The identification and recovery of a hooded sweatshirt has led to the arrest of four teen boys in connection with a break-in and vandalism at Alexandria High School, according to the Calhoun County Sheriff’s Office.
Patrick Andrews, 18, of Alexandria and three other teens were charged with third-degree burglary Thursday for allegedly breaking into the school sometime over the Independence Day holiday and causing thousands of dollars’ worth of damage, said Calhoun County Sheriff Larry Amerson. The identities of the other suspects were not released because they are being charged as juveniles.
Video surveillance at the school captured images of the four suspects, who all were wearing hooded sweatshirts and latex gloves during the crime, Amerson said.
“One of the vandals had on a hoodie that had a very unique design to it,” said Sheriff’s Office Chief Deputy Matthew Wade. “He also had the same hoodie on in his yearbook picture and that’s what broke the case.”
Wade said school officials were able to identify the suspects through the surveillance footage, and sheriff’s deputies brought in two of the suspects for questioning. While searching one of the suspect’s homes, four hooded sweatshirts matching the four worn by the vandals in the video were found.
One of the suspects also has been charged with a burglary of the school in February, after stolen computer equipment was uncovered during Thursday’s search, Wade said.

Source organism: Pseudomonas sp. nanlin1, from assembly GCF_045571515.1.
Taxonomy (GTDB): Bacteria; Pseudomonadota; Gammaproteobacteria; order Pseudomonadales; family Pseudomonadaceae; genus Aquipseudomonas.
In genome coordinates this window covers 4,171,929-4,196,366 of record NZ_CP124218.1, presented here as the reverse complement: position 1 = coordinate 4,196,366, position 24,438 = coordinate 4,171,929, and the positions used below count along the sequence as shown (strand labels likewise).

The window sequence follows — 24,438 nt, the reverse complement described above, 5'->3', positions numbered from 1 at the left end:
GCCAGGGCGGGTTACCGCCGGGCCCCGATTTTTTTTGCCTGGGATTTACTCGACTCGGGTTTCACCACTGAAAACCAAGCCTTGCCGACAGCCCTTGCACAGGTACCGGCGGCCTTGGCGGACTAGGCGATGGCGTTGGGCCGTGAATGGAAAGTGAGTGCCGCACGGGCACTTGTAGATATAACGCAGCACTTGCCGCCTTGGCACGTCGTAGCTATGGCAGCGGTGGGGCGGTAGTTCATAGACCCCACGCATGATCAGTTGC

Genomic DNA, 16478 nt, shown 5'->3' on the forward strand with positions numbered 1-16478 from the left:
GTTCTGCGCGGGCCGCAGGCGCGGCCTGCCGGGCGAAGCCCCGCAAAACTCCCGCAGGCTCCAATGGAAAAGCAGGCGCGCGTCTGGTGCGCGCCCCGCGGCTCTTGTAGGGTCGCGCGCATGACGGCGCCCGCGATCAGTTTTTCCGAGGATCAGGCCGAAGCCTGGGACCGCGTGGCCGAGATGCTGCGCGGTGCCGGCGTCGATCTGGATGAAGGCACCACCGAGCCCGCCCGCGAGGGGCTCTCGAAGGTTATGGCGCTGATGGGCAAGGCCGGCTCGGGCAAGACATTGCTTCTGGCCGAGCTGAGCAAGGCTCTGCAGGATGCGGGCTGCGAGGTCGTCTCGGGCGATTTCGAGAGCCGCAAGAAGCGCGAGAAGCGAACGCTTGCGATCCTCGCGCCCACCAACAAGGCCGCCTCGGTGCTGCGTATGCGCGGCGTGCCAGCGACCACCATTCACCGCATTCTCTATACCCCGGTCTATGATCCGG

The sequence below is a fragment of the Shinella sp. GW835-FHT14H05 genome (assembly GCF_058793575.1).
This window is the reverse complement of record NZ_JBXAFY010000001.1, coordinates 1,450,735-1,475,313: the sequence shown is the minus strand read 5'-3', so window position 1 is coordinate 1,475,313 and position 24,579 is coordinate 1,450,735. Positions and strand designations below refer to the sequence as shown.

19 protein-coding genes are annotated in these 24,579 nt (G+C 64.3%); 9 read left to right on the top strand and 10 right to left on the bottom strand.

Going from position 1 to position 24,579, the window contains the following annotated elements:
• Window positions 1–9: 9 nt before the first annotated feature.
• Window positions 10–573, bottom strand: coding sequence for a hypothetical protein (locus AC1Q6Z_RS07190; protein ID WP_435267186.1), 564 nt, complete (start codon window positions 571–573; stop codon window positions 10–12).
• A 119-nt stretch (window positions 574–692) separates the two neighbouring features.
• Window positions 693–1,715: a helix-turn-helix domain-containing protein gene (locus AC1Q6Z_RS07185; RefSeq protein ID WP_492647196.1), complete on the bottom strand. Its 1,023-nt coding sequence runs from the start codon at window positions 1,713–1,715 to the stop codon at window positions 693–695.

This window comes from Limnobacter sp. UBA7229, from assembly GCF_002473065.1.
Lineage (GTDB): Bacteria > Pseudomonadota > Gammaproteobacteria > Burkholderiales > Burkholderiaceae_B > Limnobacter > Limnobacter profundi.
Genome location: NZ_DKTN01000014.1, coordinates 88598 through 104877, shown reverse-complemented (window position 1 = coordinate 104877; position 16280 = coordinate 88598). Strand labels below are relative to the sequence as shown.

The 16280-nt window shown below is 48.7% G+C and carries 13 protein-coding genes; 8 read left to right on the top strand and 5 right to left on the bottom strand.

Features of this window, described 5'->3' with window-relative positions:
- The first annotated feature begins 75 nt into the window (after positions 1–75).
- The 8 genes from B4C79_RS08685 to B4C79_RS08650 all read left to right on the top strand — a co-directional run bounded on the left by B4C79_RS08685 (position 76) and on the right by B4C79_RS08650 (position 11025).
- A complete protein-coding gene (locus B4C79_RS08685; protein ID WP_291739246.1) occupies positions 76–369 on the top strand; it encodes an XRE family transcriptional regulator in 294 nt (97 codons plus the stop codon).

Amerson said the suspects, all current or former Alexandria High students, broke into the building through a window on the roof.
“From the school’s perspective, you have limits on how many places you can have alarms protecting the area,” Amerson said. “You want to protect offices and places where more valuable items are stored.”
Investigators are working on an estimate of the total damage caused during the break-in, but Amerson said it’ll end up costing the schools thousands of dollars.
“Just senseless, random things that profited nobody,” Amerson said describing the damage which included broken windows, computer equipment, skylights, trophies and toilets.
Calhoun County Schools Superintendent Joe Dyar said the school will have to wait to see if the current students are convicted of burglaries before assessing their future enrollment, but did not rule out possible expulsion.
“Vandalism serves absolutely no purpose in our community,” Dyar said. “We want these youngsters, whoever did it, to learn a lesson, but we also want to be fair.”
Andrews was being held Friday morning in the Calhoun County Jail, while the three juveniles were at Coosa Valley Youth Detention Center.